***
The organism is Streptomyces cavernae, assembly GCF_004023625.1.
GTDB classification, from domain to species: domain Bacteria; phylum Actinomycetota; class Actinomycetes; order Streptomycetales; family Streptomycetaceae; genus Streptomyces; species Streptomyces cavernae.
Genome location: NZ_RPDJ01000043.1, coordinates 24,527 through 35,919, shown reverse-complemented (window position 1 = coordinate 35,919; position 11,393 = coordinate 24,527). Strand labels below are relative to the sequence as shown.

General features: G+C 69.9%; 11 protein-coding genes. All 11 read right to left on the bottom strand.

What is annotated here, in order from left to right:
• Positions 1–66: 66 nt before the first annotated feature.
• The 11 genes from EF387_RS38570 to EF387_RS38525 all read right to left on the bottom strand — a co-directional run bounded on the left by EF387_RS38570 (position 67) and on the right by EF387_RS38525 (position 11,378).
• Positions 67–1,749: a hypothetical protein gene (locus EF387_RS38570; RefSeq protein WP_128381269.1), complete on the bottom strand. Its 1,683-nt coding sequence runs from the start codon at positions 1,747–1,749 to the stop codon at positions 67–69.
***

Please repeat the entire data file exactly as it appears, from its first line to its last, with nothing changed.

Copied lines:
The organism is Streptomyces cavernae, assembly GCF_004023625.1.
GTDB classification, from domain to species: domain Bacteria; phylum Actinomycetota; class Actinomycetes; order Streptomycetales; family Streptomycetaceae; genus Streptomyces; species Streptomyces cavernae.
Genome location: NZ_RPDJ01000043.1, coordinates 24,527 through 35,919, shown reverse-complemented (window position 1 = coordinate 35,919; position 11,393 = coordinate 24,527). Strand labels below are relative to the sequence as shown.

General features: G+C 69.9%; 11 protein-coding genes. All 11 read right to left on the bottom strand.

What is annotated here, in order from left to right:
• Positions 1–66: 66 nt before the first annotated feature.
• The 11 genes from EF387_RS38570 to EF387_RS38525 all read right to left on the bottom strand — a co-directional run bounded on the left by EF387_RS38570 (position 67) and on the right by EF387_RS38525 (position 11,378).
• Positions 67–1,749: a hypothetical protein gene (locus EF387_RS38570; RefSeq protein WP_128381269.1), complete on the bottom strand. Its 1,683-nt coding sequence runs from the start codon at positions 1,747–1,749 to the stop codon at positions 67–69.